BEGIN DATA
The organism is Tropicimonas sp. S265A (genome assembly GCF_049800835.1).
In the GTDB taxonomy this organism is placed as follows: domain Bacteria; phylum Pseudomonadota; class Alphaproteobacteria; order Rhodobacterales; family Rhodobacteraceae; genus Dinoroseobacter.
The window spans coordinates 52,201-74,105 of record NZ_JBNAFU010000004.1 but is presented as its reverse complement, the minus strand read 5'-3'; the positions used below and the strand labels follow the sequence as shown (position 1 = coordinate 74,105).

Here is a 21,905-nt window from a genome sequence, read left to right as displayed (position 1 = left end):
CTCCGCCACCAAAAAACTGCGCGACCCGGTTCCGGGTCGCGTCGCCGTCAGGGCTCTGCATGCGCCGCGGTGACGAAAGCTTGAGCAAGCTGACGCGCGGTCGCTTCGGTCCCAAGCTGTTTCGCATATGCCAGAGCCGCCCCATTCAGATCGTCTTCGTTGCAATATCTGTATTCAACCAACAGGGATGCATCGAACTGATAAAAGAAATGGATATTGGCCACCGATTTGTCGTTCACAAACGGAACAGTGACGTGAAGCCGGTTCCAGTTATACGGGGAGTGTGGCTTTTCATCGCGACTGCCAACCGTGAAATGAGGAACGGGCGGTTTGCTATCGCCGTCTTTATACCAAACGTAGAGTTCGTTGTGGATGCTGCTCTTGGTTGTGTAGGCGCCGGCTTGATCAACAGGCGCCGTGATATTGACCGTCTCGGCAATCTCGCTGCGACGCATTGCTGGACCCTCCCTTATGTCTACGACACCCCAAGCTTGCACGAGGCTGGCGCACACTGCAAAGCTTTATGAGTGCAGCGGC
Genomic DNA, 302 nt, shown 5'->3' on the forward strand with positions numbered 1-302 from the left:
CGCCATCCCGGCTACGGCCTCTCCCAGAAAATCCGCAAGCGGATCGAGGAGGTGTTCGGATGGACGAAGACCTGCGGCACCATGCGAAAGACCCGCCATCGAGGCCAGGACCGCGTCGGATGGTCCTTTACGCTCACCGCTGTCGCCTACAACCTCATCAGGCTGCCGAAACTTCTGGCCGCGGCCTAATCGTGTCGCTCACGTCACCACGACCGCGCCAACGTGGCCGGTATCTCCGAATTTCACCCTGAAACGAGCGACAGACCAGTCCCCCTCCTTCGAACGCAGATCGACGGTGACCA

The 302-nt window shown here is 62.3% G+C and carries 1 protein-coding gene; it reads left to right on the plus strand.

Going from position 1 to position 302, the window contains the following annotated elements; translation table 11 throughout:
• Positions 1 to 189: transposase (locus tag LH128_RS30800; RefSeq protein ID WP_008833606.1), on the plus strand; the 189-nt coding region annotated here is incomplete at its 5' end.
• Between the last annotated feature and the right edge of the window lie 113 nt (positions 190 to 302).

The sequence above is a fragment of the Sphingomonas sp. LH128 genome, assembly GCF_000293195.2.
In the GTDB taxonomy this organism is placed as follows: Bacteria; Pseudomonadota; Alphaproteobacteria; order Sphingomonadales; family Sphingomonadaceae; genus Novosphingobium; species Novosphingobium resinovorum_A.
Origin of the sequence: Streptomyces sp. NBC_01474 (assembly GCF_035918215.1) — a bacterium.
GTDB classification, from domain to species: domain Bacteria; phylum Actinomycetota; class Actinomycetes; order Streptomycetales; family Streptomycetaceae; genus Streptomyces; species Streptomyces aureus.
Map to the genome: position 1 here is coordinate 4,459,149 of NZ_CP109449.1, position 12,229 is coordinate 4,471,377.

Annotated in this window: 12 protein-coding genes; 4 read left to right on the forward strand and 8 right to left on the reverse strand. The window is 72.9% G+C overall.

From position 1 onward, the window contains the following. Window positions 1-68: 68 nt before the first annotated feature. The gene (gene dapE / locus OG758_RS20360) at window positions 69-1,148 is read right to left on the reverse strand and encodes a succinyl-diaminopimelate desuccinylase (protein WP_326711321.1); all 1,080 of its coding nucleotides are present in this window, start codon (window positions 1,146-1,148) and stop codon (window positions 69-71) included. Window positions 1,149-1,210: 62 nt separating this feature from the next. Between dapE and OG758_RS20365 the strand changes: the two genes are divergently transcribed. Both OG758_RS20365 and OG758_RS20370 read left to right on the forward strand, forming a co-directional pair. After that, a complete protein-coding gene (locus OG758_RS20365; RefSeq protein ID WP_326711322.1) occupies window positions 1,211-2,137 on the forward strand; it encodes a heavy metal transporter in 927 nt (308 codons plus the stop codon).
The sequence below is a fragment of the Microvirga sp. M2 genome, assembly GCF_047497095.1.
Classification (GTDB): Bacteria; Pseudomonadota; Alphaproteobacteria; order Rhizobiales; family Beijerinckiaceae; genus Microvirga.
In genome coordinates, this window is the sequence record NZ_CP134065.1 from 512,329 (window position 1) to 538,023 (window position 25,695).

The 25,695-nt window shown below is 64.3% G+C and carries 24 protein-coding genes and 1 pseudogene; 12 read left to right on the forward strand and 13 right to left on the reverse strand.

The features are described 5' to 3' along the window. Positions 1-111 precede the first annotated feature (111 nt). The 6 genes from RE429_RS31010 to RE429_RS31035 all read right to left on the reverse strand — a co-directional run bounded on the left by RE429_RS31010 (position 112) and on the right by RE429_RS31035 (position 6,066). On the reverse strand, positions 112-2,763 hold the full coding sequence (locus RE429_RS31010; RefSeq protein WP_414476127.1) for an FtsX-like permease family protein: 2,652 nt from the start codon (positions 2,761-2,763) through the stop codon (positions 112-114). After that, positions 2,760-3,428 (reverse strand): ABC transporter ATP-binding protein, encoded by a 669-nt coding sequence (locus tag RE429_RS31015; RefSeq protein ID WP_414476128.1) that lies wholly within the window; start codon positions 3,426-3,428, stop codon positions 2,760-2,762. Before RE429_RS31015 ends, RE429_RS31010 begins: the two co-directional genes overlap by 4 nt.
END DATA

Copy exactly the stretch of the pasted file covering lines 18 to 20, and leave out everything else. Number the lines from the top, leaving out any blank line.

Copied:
From position 1 onward, the window contains the following. Window positions 1-68: 68 nt before the first annotated feature. The gene (gene dapE / locus OG758_RS20360) at window positions 69-1,148 is read right to left on the reverse strand and encodes a succinyl-diaminopimelate desuccinylase (protein WP_326711321.1); all 1,080 of its coding nucleotides are present in this window, start codon (window positions 1,146-1,148) and stop codon (window positions 69-71) included. Window positions 1,149-1,210: 62 nt separating this feature from the next. Between dapE and OG758_RS20365 the strand changes: the two genes are divergently transcribed. Both OG758_RS20365 and OG758_RS20370 read left to right on the forward strand, forming a co-directional pair. After that, a complete protein-coding gene (locus OG758_RS20365; RefSeq protein ID WP_326711322.1) occupies window positions 1,211-2,137 on the forward strand; it encodes a heavy metal transporter in 927 nt (308 codons plus the stop codon).
The sequence below is a fragment of the Microvirga sp. M2 genome, assembly GCF_047497095.1.
Classification (GTDB): Bacteria; Pseudomonadota; Alphaproteobacteria; order Rhizobiales; family Beijerinckiaceae; genus Microvirga.